It’s said that we are to judge a society by how it treats the weakest members. By that rationale, we need to be doing more for our elderly who are some of the most vulnerable people in our society. It speaks to our character as a nation and they deserve that respect.
If we don't prevent these falls, another is likely to happen, and it could be possibly fatal the next time. When an elderly person falls, the injuries that they sustain can limit their mobility afterward, making getting around that much more difficult. By helping to minimize the first one, we can lower these incidences.
Those that are advanced in age already have a limited time with us and we need to treasure every moment we have with them. By spreading awareness and ensuring that their health is protected gives us more of these moments to create cherished memories with our loved ones.
National Falls Prevention Awareness
Its purpose if to raise awareness about how to prevent falls and fall-related injuries among older adults through education, action, and advocacy. Historically, Falls Prevention Awareness Day was observed each year on the first day of fall, and started a full week dedicated to falls prevention in 2020.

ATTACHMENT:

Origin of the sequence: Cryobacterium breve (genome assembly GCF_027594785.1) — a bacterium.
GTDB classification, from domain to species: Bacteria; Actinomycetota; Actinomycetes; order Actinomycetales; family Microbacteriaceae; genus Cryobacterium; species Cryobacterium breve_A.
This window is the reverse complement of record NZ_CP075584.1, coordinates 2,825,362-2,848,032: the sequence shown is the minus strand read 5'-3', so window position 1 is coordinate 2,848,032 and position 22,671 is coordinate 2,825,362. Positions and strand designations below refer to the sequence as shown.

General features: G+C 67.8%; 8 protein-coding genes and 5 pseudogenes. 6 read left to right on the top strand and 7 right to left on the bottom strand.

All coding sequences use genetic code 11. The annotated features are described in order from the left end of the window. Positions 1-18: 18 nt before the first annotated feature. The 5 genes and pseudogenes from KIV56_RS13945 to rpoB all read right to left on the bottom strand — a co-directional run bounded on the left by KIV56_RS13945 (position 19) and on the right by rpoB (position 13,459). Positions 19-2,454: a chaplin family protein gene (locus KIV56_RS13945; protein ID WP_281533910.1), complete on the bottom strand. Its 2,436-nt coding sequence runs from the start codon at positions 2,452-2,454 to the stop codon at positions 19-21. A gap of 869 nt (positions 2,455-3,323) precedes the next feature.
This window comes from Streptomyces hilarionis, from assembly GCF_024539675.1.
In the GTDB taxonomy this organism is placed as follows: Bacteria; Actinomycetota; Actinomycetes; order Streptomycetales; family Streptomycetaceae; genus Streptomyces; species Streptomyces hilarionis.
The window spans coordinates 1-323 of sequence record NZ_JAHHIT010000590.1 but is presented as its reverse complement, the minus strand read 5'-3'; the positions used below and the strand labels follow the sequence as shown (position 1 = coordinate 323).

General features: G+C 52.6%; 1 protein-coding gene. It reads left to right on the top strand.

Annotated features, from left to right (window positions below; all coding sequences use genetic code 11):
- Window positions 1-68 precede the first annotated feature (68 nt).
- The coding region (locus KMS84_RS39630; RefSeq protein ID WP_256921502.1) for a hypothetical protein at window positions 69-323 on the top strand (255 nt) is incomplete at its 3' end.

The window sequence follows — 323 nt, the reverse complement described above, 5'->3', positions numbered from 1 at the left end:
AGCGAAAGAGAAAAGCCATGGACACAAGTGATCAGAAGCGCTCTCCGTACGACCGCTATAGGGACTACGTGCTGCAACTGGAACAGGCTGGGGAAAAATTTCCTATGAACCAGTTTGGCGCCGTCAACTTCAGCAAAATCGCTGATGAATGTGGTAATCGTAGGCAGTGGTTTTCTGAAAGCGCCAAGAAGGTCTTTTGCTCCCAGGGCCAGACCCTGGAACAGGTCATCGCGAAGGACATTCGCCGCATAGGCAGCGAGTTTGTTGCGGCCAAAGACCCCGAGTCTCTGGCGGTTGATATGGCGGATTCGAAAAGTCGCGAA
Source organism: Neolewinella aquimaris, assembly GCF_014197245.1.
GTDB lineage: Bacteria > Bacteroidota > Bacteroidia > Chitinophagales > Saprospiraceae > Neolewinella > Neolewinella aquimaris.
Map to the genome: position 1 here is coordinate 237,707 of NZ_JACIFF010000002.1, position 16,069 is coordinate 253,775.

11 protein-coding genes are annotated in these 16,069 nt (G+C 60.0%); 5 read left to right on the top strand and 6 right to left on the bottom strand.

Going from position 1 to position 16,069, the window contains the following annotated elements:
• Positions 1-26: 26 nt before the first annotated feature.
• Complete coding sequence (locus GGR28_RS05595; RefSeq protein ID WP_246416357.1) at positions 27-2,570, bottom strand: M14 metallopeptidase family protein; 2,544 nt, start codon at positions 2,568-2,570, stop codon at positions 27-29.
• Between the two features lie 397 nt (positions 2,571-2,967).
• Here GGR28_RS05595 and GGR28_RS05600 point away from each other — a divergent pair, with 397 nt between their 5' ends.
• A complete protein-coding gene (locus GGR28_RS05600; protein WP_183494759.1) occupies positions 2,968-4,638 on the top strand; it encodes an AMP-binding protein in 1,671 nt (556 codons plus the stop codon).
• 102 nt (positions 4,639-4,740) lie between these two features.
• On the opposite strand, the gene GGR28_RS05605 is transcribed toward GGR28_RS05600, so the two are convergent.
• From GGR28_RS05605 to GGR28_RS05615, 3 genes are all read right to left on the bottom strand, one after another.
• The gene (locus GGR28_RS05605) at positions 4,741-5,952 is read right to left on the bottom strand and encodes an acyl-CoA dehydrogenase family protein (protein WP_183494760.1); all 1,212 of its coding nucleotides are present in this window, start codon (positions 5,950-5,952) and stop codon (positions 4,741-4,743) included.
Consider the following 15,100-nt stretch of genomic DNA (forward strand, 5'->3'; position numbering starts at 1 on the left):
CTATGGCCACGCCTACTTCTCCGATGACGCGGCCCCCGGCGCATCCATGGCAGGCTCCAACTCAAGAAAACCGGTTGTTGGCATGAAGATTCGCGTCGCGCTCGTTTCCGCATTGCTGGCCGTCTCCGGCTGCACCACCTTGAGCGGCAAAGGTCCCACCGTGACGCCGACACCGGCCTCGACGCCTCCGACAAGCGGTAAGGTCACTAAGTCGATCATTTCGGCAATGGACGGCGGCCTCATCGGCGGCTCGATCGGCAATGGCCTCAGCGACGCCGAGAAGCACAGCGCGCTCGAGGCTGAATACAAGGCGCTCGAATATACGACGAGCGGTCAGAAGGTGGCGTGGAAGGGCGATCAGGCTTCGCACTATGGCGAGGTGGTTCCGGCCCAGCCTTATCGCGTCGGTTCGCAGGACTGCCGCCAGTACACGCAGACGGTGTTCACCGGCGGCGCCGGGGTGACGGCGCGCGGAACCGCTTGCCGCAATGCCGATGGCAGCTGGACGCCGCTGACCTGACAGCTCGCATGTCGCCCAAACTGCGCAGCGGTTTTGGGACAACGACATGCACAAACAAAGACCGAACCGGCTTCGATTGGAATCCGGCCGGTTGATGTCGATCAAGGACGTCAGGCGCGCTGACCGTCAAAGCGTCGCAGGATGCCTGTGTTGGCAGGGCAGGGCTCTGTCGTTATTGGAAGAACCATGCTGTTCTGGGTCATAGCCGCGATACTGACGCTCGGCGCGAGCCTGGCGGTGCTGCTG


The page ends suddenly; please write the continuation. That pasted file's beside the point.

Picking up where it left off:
Elevating the Role of Emergency Medical Services and Fire Departments
- Among people aged 65 and older, falls accounted for 17% of all 911 calls.
- More than one in five (21%) emergency 911 calls do not result in a transport to a hospital.
- Nearly 50% of lift-assist calls result in a second lift-assist call within two weeks.
- Utilization of EMS services for fall-related calls has substantial financial consequences to communities and decreases the availability of EMS to respond to more urgent needs.
What are the most common causes of falls?
Many things including lower body weakness, Vitamin D deficiency, difficulties balancing, use of medicines that affect cognitive abilities, vision problems, foot pain, and poor footwear are some of them.
What happens after a fall?
Injuries can range from minimal to severe and include broken bones, head injuries, and an increased fear of falling.
How do you support the cause?
You can donate at www.ncoa.org.
Observing Falls Prevention Awareness
Spend time with the elderly
Spend some time with an elderly person that you know and let them know that you’re there for them. Senior citizens can often feel like they’re a burden to their family and friends. Remind them that you’re there if they need anything and ensure that they’re taking care of themselves.
Celebrate with education-based activities
There are state and national activities that you can take part in. The National Council on Aging (NCOA) celebrates Falls Prevention Awareness Day with screening education, advocacy activities, and community-based falls prevention programs. Get informed and get active to spread awareness.
Become an activist for the elderly
There are small yet important things that can make life easier for the elderly. Look around your home and community and consider how they can be affected by the environment. Check for stairs without handrails, slippery bathtubs that could use mats, and uneven floors and bring them up to the proper parties to provide a safer space.